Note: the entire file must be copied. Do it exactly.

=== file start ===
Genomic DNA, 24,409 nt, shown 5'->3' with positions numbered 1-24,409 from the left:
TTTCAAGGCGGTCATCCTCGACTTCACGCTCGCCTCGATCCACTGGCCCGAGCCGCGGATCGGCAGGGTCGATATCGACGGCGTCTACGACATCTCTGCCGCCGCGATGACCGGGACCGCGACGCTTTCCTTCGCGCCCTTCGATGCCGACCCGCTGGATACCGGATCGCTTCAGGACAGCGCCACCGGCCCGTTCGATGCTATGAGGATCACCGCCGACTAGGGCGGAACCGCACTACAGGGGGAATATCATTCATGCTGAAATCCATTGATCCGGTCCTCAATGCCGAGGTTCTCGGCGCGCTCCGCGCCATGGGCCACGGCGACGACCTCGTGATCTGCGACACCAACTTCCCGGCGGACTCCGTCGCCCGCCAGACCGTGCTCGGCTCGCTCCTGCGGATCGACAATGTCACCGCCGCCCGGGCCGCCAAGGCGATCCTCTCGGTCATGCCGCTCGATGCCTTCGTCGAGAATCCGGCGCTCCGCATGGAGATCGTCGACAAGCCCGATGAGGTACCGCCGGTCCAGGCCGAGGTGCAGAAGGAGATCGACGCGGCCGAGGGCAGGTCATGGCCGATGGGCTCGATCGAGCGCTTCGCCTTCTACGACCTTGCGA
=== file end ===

Genomic DNA, 24,409 nt, shown 5'->3' with positions numbered 1-24,409 from the left:
TTTCAAGGCGGTCATCCTCGACTTCACGCTCGCCTCGATCCACTGGCCCGAGCCGCGGATCGGCAGGGTCGATATCGACGGCGTCTACGACATCTCTGCCGCCGCGATGACCGGGACCGCGACGCTTTCCTTCGCGCCCTTCGATGCCGACCCGCTGGATACCGGATCGCTTCAGGACAGCGCCACCGGCCCGTTCGATGCTATGAGGATCACCGCCGACTAGGGCGGAACCGCACTACAGGGGGAATATCATTCATGCTGAAATCCATTGATCCGGTCCTCAATGCCGAGGTTCTCGGCGCGCTCCGCGCCATGGGCCACGGCGACGACCTCGTGATCTGCGACACCAACTTCCCGGCGGACTCCGTCGCCCGCCAGACCGTGCTCGGCTCGCTCCTGCGGATCGACAATGTCACCGCCGCCCGGGCCGCCAAGGCGATCCTCTCGGTCATGCCGCTCGATGCCTTCGTCGAGAATCCGGCGCTCCGCATGGAGATCGTCGACAAGCCCGATGAGGTACCGCCGGTCCAGGCCGAGGTGCAGAAGGAGATCGACGCGGCCGAGGGCAGGTCATGGCCGATGGGCTCGATCGAGCGCTTCGCCTTCTACGACCTTGCGA